Simple testable code

1,835 views

Published on

Published in: Technology
0 Comments
0 Likes
Statistics
Notes
  • Be the first to comment

  • Be the first to like this

No Downloads
Views
Total views
1,835
On SlideShare
0
From Embeds
0
Number of Embeds
6
Actions
Shares
0
Downloads
23
Comments
0
Likes
0
Embeds 0
No embeds

No notes for slide
  • How it all started...I was doing TDD and felt that my code could have been simpler. So I started to think about how to make simpler code while still being able to unit test it. Started a few months ago, so still work in progress, but I want to share what I have concluded so far. Who does refactoring? Who does unit testing? Who does TDD?
  • Software evolves. You will have to go back to the crappy code. Simplicity and testability for maintainability. For fun!
  • As I mentioned, I was doing TDD and was not very satisfied with the results. I'm not saying that TDD is bad, but I want to highlight some problems I have with TDD: Tests direct the design...but is it the simplest design or is it a local minima. Unit tests are often seen as a substitute for thinking...I need to change this, let's change it, check if anything is broken. Unit tests are safety nets, but they have holes...better not to fall. It is not because you are doing TDD that you write good code. TDD with bad test code is dangerous.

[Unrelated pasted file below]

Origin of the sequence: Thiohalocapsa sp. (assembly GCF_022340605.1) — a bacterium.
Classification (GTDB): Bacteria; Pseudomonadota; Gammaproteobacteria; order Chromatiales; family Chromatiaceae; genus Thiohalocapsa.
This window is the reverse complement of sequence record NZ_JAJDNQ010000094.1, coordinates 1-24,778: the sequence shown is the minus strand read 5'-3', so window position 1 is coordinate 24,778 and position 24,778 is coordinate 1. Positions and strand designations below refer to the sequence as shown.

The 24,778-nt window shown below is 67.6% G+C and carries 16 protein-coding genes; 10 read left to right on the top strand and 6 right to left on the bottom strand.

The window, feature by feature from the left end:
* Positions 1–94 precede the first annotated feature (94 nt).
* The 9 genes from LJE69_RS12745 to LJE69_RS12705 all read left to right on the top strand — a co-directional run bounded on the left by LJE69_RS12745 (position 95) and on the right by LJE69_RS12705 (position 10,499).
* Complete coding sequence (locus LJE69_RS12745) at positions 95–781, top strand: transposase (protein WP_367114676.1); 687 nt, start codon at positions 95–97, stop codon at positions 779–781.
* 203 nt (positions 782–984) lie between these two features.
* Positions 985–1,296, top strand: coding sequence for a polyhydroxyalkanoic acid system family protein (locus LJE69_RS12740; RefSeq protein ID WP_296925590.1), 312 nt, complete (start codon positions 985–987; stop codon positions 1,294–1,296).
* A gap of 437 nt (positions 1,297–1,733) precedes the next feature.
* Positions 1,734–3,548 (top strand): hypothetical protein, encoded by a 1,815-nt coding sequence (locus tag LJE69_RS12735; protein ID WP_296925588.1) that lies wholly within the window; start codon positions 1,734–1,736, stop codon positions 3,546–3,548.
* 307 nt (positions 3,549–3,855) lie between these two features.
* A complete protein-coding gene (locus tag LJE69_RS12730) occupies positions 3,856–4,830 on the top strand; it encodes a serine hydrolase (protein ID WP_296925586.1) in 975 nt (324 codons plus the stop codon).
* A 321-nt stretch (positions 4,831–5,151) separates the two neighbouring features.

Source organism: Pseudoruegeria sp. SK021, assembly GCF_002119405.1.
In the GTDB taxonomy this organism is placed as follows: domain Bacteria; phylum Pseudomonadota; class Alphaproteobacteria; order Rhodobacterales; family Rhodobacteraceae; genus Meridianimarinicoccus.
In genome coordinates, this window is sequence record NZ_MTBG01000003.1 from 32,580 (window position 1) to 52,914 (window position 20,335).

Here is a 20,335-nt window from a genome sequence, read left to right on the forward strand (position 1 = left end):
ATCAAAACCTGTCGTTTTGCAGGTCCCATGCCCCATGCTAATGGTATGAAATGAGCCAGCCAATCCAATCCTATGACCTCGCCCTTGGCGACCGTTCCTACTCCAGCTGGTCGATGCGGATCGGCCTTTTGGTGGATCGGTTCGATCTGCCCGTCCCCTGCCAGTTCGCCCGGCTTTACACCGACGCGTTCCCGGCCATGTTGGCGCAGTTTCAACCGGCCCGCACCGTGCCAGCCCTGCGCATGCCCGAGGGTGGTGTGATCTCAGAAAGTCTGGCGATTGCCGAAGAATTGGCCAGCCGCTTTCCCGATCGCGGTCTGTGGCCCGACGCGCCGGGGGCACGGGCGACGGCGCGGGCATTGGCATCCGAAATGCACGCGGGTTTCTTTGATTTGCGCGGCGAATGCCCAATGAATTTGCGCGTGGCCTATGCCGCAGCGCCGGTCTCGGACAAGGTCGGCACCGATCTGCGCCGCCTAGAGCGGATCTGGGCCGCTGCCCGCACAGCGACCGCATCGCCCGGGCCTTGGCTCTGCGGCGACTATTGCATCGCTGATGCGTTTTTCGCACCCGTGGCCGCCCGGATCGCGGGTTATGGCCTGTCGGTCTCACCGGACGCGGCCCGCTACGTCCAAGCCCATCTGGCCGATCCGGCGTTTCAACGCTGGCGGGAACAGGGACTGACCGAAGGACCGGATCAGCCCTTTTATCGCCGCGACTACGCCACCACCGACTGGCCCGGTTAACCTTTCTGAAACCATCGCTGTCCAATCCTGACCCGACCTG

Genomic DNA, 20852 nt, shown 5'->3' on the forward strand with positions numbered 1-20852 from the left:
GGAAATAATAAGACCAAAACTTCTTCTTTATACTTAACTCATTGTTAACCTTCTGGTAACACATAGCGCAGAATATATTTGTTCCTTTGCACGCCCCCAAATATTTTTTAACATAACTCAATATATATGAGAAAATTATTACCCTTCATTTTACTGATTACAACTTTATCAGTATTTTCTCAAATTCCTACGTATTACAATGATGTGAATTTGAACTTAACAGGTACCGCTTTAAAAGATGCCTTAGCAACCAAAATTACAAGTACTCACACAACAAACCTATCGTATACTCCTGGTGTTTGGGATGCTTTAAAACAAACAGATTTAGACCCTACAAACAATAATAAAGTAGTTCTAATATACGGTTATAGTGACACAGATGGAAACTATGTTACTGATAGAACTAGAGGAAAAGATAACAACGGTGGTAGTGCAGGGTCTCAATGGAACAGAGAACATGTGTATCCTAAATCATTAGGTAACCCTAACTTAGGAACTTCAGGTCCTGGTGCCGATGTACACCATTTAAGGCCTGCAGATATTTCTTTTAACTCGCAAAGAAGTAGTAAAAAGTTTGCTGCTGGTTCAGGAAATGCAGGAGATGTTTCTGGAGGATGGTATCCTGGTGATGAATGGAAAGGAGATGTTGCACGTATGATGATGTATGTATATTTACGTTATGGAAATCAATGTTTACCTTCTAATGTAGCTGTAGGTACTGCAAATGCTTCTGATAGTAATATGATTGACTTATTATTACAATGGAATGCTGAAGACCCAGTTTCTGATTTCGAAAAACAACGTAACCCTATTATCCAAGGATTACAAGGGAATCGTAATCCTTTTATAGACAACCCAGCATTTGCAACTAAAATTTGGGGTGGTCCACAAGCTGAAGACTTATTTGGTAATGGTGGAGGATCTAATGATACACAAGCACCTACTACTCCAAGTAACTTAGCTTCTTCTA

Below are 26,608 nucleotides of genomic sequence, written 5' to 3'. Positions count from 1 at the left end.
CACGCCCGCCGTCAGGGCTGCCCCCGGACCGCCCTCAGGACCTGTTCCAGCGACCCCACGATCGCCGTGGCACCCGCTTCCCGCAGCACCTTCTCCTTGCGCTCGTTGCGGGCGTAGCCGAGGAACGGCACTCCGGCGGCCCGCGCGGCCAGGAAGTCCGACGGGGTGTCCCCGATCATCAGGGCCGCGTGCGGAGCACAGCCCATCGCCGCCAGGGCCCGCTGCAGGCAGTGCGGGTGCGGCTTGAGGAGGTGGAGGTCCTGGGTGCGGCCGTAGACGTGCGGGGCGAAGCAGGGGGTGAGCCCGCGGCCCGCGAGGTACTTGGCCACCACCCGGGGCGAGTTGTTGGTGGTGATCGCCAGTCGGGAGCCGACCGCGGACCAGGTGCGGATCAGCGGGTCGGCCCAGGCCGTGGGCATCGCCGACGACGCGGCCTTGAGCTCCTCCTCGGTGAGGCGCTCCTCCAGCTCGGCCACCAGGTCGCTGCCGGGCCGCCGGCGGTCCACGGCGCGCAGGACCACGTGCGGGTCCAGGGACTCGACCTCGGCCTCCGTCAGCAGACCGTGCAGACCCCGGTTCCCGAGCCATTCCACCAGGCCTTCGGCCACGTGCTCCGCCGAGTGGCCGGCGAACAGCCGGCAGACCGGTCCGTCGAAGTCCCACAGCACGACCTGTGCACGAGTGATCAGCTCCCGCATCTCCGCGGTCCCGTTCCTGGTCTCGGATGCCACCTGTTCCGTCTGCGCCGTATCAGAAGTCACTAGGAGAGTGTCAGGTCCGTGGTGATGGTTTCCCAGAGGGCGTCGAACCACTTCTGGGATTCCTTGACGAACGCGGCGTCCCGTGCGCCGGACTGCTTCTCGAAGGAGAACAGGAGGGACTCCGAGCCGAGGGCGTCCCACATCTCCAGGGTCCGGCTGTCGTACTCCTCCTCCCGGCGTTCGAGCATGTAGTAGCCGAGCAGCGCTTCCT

•   Starting point for the reflection.
  • Clean Code is good, but sometimes goes too far. Clean code is more about rules than mindset. I have a problem with the whole software craftmanship...you are not doing TDD then you are not a professional programmer. So I warn you, I'm not a professional programmer, but still getting paid to program.
  • You chose not to go the the session on refactoring...there you go all you need to know :) Writing simple code is good. Evolving simple code is not as easy. That is were refactoring comes into play. Refactoring plays a role in keeping the code simple after each evolution. Unit tests allows refactoring with a safety net. So we need unit tests!
  • Why test in isolation? control: the option to provoke some hard to produce scenarios in real life. to test edge cases. stability: want to investigate real test failures. So we want to test class in isolation...how do we isolate?
  • Show dependencies. Show testable version. Show unit test.
  • That explains why test code can slow down. Test code is fragile! Can we write better tests...tests that would not have to change everytime the production code changes. Test code has to be coupled with the class interface/methods. Test code should not be coupled with the implementation details. Not an easy task...